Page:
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I listed static resources (CSS and javascript files) referenced by the HTML in the explicit cache section of the cache manifest, as a modern mobile web app usually does. But it is surprising to find in chrome that these static resources are downloaded twice for the first time accessing the web app when there is not any local cache yet, since the cache is used to minimize bandwidth. I think the reasons that they are downloaded twice is that they are referenced in the cache manifest and in the HTML.

Why doesn't the browser share the resource if it is referenced in both places? Is it conforming to the HTML5 standard or a bug in chrome?

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What expiry headers have you set on your static resources? – robertc Sep 3 '13 at 16:49
@robertc No others except the Expires header is set. – spockwang Sep 4 '13 at 3:00
OK, what do you have that set to? – robertc Sep 4 '13 at 9:10
@robertc It is set to a week away in the future. – spockwang Sep 4 '13 at 14:20
up vote 1 down vote accepted

I have seen this behavior consistently across nearly every browser (Chrome, IE, and Firefox) when using a cache manifest. As far as I can tell, the resources are indeed downloaded twice because they are referred to in both the cache manifest and the html/css. The initial load is for loading the page itself, and the second load is for loading the appcache.

Now, even if a second request needs to be performed to load the appcache, the resource should be served from the regular browser cache since the original request probably loaded it into the browser cache. However, all browsers seem to treat appcache loads differently than regular browsing activity and bypass the cache.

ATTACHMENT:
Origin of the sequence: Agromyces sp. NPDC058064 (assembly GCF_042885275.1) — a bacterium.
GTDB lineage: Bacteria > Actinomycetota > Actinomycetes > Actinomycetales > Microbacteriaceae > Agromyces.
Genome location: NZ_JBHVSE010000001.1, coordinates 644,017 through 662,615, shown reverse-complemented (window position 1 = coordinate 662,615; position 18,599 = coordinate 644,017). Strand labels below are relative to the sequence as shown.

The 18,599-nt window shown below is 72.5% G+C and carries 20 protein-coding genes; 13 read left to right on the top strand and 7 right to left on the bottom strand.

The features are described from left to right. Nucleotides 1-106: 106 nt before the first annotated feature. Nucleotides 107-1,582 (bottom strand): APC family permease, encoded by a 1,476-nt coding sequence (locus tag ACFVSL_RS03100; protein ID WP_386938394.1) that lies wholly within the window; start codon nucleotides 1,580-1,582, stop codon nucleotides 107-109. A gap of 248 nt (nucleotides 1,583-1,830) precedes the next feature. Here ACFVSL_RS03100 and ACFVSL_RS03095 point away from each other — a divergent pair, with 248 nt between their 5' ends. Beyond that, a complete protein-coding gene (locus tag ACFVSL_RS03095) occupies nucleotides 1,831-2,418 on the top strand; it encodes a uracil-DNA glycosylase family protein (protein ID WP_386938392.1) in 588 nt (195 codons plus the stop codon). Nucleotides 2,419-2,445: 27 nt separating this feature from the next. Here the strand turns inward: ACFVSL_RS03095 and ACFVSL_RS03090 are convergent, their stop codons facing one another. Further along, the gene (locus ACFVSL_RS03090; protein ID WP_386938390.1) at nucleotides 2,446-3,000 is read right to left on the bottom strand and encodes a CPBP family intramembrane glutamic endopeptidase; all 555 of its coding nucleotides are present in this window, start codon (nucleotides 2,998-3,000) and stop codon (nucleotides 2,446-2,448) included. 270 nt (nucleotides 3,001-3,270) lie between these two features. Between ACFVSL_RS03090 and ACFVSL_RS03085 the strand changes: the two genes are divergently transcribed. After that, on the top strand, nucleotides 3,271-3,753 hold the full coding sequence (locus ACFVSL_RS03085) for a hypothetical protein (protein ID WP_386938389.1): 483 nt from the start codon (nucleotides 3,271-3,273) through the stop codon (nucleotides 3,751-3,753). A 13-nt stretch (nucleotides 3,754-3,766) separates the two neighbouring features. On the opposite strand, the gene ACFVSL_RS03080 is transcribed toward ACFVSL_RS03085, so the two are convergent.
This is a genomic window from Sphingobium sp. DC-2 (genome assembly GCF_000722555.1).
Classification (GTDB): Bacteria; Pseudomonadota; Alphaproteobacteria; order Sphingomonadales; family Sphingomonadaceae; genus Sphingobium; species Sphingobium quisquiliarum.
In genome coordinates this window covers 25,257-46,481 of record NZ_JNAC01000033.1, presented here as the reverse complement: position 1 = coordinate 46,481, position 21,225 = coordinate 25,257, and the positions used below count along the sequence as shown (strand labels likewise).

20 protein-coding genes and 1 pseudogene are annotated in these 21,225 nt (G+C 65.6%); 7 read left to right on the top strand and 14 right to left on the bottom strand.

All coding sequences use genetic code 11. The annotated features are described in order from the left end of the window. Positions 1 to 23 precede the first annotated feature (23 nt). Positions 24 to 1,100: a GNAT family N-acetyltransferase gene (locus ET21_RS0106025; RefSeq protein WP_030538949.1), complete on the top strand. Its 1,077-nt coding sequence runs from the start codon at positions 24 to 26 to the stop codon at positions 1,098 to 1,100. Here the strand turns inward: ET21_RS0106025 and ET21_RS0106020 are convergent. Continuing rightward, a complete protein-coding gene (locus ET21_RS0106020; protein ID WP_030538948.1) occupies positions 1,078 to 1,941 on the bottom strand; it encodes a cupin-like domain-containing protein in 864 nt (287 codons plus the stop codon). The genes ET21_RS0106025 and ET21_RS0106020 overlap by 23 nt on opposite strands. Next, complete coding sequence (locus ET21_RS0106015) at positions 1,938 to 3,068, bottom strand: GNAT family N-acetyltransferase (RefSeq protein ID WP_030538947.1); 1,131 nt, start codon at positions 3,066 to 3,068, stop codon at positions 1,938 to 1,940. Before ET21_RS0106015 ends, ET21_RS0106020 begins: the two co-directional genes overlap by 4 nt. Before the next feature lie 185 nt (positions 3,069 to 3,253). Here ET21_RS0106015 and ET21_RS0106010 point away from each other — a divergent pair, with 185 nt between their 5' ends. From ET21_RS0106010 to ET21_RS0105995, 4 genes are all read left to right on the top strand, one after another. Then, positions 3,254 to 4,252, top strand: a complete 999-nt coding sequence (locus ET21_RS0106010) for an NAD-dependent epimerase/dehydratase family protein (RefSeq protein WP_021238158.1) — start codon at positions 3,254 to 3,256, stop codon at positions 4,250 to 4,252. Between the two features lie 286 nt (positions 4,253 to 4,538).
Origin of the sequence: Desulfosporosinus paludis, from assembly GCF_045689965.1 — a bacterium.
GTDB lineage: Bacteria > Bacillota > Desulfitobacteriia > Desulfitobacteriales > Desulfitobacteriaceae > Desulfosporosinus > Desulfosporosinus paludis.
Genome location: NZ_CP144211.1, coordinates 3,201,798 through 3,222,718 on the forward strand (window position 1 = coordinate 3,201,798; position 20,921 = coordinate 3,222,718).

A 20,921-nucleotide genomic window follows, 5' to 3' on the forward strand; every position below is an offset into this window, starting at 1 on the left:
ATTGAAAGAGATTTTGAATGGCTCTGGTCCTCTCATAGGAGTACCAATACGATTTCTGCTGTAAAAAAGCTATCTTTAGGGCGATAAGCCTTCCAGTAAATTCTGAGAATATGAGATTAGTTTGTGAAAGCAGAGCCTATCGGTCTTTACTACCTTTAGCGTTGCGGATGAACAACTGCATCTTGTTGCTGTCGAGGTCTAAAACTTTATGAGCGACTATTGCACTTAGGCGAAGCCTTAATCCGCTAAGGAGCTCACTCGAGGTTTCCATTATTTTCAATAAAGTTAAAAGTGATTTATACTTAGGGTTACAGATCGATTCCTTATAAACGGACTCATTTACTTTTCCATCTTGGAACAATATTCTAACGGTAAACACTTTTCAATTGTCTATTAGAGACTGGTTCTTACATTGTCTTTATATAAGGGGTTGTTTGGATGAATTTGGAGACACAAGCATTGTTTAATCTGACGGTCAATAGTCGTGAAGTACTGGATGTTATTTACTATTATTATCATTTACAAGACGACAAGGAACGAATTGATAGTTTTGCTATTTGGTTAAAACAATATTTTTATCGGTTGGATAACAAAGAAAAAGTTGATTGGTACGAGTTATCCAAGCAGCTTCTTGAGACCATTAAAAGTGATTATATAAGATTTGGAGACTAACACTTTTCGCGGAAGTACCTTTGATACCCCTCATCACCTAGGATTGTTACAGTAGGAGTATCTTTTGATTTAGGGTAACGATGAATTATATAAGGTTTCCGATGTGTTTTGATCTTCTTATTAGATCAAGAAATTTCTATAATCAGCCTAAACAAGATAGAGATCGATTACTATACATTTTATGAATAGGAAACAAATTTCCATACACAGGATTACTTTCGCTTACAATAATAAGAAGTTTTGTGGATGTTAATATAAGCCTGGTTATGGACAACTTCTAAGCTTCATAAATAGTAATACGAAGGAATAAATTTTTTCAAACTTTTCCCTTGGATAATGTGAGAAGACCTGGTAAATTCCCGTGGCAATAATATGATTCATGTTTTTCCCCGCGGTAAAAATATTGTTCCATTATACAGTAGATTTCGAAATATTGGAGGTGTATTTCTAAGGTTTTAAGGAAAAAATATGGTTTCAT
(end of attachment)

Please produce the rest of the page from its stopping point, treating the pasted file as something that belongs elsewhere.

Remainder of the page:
As far as HTML5 specs go, the spec suggests that browsers can implement a mechanism to use the existing download, but it is optional:

Fetch the resource, from the origin of the URL manifest URL, with the synchronous flag set and the manual redirect flag set. If this is an upgrade attempt, then use the newest application cache in cache group as an HTTP cache, and honor HTTP caching semantics (such as expiration, ETags, and so forth) with respect to that cache. User agents may also have other caches in place that are also honored.

If the resource in question is already being downloaded for other reasons then the existing download process can sometimes be used for the purposes of this step, as defined by the fetching algorithm.

An example of a resource that might already be being downloaded is a large image on a Web page that is being seen for the first time. The image would get downloaded to satisfy the img element on the page, as well as being listed in the cache manifest. According to the rules for fetching that image only need be downloaded once, and it can be used both for the cache and for the rendered Web page.


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